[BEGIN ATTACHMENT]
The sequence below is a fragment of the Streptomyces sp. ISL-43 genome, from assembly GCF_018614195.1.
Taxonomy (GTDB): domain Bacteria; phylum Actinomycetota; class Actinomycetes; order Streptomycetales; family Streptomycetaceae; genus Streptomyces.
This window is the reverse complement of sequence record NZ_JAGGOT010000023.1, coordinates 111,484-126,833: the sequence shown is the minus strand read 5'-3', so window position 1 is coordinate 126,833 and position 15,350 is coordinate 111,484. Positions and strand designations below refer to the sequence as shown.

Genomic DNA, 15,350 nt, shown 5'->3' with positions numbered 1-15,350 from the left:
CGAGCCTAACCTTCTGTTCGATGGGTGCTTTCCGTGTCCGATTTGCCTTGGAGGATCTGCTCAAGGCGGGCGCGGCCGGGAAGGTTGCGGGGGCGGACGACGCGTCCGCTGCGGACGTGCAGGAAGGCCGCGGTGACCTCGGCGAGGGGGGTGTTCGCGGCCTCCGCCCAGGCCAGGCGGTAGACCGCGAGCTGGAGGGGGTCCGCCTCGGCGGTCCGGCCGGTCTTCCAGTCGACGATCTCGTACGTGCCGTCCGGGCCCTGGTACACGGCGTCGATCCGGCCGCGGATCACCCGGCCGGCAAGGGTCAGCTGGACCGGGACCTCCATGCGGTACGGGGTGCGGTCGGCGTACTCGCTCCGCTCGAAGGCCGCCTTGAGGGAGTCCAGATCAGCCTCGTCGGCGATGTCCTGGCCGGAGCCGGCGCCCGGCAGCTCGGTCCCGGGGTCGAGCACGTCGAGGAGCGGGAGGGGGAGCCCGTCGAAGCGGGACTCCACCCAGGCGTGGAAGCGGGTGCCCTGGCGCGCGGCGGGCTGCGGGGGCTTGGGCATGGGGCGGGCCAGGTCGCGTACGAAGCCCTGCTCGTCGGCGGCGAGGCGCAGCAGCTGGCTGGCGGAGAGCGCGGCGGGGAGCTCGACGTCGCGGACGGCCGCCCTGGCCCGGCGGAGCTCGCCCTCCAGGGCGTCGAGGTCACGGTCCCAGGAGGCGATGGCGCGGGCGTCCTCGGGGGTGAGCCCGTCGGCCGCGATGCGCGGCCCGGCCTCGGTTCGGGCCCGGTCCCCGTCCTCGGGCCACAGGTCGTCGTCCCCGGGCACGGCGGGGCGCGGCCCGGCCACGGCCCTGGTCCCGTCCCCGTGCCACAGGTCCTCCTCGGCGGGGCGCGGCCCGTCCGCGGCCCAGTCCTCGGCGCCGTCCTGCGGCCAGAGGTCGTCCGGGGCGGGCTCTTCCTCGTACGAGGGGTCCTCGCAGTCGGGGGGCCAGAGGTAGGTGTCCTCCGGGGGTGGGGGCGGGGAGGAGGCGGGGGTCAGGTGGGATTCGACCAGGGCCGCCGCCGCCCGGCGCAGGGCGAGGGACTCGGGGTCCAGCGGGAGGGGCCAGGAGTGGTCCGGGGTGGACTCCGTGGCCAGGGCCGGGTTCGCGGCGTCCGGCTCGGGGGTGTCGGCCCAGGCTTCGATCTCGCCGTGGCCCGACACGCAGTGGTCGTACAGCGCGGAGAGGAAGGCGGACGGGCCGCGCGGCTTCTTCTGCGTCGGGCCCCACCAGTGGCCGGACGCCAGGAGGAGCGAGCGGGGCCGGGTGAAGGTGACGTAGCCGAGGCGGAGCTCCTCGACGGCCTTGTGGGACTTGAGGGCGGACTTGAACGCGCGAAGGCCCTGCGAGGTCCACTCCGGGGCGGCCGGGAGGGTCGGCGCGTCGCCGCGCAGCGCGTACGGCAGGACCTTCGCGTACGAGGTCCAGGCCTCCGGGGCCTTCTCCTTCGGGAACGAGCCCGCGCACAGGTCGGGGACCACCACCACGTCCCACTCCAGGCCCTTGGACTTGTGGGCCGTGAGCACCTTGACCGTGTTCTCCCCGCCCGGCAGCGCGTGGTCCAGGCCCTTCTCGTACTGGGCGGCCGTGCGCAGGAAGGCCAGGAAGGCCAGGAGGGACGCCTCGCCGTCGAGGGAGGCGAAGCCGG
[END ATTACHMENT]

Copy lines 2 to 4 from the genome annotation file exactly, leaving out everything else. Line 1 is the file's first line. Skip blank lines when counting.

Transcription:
Taxonomy (GTDB): domain Bacteria; phylum Actinomycetota; class Actinomycetes; order Streptomycetales; family Streptomycetaceae; genus Streptomyces.
This window is the reverse complement of sequence record NZ_JAGGOT010000023.1, coordinates 111,484-126,833: the sequence shown is the minus strand read 5'-3', so window position 1 is coordinate 126,833 and position 15,350 is coordinate 111,484. Positions and strand designations below refer to the sequence as shown.

Genomic DNA, 15,350 nt, shown 5'->3' with positions numbered 1-15,350 from the left: